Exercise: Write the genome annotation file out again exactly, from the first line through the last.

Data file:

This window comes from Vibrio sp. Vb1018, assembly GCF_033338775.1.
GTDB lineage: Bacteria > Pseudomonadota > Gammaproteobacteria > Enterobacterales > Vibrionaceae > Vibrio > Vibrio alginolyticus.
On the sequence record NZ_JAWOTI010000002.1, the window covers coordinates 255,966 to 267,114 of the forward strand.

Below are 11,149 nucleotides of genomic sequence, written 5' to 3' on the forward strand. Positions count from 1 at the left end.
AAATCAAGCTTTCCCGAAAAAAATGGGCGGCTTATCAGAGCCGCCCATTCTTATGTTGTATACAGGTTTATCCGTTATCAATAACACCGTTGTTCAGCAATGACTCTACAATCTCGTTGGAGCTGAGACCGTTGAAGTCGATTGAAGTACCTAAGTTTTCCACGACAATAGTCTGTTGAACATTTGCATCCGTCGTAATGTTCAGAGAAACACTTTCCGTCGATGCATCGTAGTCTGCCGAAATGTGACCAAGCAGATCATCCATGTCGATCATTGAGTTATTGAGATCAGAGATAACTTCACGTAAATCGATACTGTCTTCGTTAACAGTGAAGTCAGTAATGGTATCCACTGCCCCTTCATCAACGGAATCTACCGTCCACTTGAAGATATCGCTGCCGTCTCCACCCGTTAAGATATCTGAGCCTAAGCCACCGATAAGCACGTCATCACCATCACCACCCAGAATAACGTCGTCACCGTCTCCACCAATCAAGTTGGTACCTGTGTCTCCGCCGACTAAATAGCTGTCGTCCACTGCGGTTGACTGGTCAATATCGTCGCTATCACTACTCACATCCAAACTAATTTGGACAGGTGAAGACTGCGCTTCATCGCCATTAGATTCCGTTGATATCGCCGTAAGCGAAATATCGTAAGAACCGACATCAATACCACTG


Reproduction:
This window comes from Vibrio sp. Vb1018, assembly GCF_033338775.1.
GTDB lineage: Bacteria > Pseudomonadota > Gammaproteobacteria > Enterobacterales > Vibrionaceae > Vibrio > Vibrio alginolyticus.
On the sequence record NZ_JAWOTI010000002.1, the window covers coordinates 255,966 to 267,114 of the forward strand.

Below are 11,149 nucleotides of genomic sequence, written 5' to 3' on the forward strand. Positions count from 1 at the left end.
AAATCAAGCTTTCCCGAAAAAAATGGGCGGCTTATCAGAGCCGCCCATTCTTATGTTGTATACAGGTTTATCCGTTATCAATAACACCGTTGTTCAGCAATGACTCTACAATCTCGTTGGAGCTGAGACCGTTGAAGTCGATTGAAGTACCTAAGTTTTCCACGACAATAGTCTGTTGAACATTTGCATCCGTCGTAATGTTCAGAGAAACACTTTCCGTCGATGCATCGTAGTCTGCCGAAATGTGACCAAGCAGATCATCCATGTCGATCATTGAGTTATTGAGATCAGAGATAACTTCACGTAAATCGATACTGTCTTCGTTAACAGTGAAGTCAGTAATGGTATCCACTGCCCCTTCATCAACGGAATCTACCGTCCACTTGAAGATATCGCTGCCGTCTCCACCCGTTAAGATATCTGAGCCTAAGCCACCGATAAGCACGTCATCACCATCACCACCCAGAATAACGTCGTCACCGTCTCCACCAATCAAGTTGGTACCTGTGTCTCCGCCGACTAAATAGCTGTCGTCCACTGCGGTTGACTGGTCAATATCGTCGCTATCACTACTCACATCCAAACTAATTTGGACAGGTGAAGACTGCGCTTCATCGCCATTAGATTCCGTTGATATCGCCGTAAGCGAAATATCGTAAGAACCGACATCAATACCACTG